The seven natural wonders of the UK have been revealed – so how many have you been to?

MOST Brits are swapping their foreign holidays for staycations this summer, but that doesn't mean you have to give up on an adventure.

There are plenty of jaw-dropping natural landscapes right here on our doorstep.

Today, the Seven Natural Wonders of the UK have been revealed – a list of natural landmarks have been chosen for their shared beauty, uniqueness, and geological significance.

Selected by experts at the Royal Geographical Society (with IBG) in partnership with outdoor brand Merrell, the natural beauty spots named include Pistyll Rhaeadr, Loch Coruisk and the Cuillins, Wastwater, Dovedale, the Needles, the Jurassic Coast and the Giant's Causeway. 

A new survey commissioned as part of the project revealed that 90 per cent of those polled hadn't heard of all seven places and 41 per cent had never visited any of them.

Read on to find out more about each of them…

Wastwater, Lake District  

Surrounded by some of the Lake District’s tallest mountains, Wastwater lies in one of the wildest and most dramatic valleys of the National Park.

The valley of Wasdale was created by Ice Age glaciers carving out U-shaped hollows in the hard volcanic rocks.

Although the Ice Age began about 2.4 million years ago, it was the latest period of intense cold, about 10,000 years ago, that caused the striking features seen today in the Lake District.   

Giant’s Causeway, Northern Ireland  

The Giant’s Causeway lies on the coast of County Antrim in Northern Ireland. The area was designated a UNESCO World Heritage Site in 1986 due to it being ‘a spectacular area of global geological importance.”   

The geological features of the Causeway were formed around 50-60 million years ago, when the Antrim Coast was subjected to intense volcanic activity.

The formation of the columns was a result of successive lava flows which cooled rapidly when they met with the sea.  

Dovedale, Peak District  

Located in the Peak District, Dovedale is a stretch of the Dove Valley where the Dove River tumbles through impressive limestone ravines.   

The limestone rock of Dovedale and the wider Peak District consists of the fossilised remains of marine life from the Carboniferous period, 350 million years ago when the area was underneath a shallow tropical sea.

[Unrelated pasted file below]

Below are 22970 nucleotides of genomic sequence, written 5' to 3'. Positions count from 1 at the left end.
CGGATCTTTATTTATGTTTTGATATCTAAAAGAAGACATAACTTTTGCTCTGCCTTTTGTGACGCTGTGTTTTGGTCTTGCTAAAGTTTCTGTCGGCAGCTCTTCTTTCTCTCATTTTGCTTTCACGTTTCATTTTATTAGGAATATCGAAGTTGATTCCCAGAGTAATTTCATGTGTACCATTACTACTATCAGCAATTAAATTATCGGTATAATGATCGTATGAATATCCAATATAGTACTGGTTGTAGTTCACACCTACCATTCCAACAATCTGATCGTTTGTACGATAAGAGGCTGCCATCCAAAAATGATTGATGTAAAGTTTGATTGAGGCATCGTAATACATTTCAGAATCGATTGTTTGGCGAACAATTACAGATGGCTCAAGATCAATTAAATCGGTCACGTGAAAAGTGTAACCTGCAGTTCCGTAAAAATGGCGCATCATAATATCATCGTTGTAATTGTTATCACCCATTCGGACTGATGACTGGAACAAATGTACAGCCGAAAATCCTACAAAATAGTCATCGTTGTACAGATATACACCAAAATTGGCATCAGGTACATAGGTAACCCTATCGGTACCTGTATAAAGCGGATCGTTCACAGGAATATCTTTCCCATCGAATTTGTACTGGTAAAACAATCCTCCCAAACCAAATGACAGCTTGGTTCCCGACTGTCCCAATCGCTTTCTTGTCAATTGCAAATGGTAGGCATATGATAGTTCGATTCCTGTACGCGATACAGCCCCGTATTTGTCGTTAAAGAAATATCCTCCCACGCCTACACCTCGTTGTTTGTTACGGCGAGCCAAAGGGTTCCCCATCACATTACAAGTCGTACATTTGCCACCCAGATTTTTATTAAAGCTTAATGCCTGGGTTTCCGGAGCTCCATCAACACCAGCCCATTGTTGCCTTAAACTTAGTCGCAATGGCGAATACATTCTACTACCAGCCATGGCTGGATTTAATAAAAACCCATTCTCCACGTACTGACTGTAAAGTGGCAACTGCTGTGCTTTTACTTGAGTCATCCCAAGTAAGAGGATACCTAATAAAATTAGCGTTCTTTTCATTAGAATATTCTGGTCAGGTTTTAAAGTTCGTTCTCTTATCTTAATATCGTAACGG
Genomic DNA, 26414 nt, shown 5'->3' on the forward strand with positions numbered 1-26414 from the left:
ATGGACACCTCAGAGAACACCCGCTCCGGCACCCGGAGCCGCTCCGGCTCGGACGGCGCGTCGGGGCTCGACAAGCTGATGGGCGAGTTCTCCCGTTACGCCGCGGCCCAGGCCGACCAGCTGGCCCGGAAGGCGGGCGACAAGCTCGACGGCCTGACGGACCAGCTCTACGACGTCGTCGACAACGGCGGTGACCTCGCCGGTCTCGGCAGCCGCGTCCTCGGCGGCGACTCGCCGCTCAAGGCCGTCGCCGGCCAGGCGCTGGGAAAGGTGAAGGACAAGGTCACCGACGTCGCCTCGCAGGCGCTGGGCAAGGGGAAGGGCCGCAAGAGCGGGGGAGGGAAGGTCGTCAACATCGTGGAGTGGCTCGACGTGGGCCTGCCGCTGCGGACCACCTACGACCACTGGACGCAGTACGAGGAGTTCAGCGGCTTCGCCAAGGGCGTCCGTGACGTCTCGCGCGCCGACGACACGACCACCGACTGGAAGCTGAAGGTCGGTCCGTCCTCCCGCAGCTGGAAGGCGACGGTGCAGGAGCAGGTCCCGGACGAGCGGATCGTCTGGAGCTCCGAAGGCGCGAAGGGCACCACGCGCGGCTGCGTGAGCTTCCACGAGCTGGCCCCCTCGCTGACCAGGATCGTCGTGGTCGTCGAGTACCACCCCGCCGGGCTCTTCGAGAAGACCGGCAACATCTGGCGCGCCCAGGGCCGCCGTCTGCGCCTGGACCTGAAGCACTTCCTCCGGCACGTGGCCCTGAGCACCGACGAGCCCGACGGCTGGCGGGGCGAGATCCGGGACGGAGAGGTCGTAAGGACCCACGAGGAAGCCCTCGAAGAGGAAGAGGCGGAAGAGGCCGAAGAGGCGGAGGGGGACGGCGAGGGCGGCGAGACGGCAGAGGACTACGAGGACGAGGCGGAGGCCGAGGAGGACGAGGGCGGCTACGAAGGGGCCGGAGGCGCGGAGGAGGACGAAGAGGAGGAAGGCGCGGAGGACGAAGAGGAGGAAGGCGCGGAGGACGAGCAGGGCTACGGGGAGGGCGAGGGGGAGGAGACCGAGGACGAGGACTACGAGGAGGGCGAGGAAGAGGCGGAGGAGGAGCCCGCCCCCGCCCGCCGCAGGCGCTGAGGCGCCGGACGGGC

At the end of the Ice Age, vast quantities of meltwater cut through the layers of limestone leaving behind the limestone rock formations like those found in Dovedale.  

The Needles, Isle of Wight  

The Needles form the western tip of a backbone of chalk that crosses the centre of the Isle of Wight, with three distinctive, jagged, chalk stacks that extend into the sea.

However, the fourth and taller, needle-like stack that gave its name to these rocks, known as ‘Lot’s Wife', collapsed during a storm in 1764.   

Only the stump of the former 120 ft pinnacle is now visible at low tide and forms a dangerous reef off the coast. The vertical chalk stacks of the Needles are a result of heavy folding of chalk which results in hard chalk, resistant to erosion.  

Jurassic Coast, Dorset  

Designated a UNESCO World Heritage Site in 2001 due to the global importance of its rocks, fossils and geological landforms, the Jurassic Coast is a 95-mile stretch of coast from Orcombe Point in Exmouth, Devon to the Old Harry Rocks, near Swanage in Dorset.   

The site provides an almost continuous sequence of rock formations covering the Triassic, Jurassic, and Cretaceous periods, known collectively as the Mesozoic Era, and is internationally renowned for its contribution to the study of earth sciences over the past 300 years.  

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Loch Coruisk & the Cuillins 

Loch Coruisk, meaning ‘Cauldron of Waters’ in Scottish Gaelic, is an in-land, freshwater loch situated in the heart of the Cuillins on the Isle of Skye.

Whilst the head of the loch is surrounded on three sides by the imposing volcanic Black Cuillins, the southern end connects to the sea by the Scavaig River which discharges into Loch Scavaig.   

Pistyll Rhaeadr, Wales  

At 240 ft tall, Pistyll Rhaeadr is one of Britain’s highest waterfalls.

Situated just inside the Welsh border the waterfall is formed from streams originating in the Berwyn Mountains, falling in three stages to form the Afon Rhaeadr below.   

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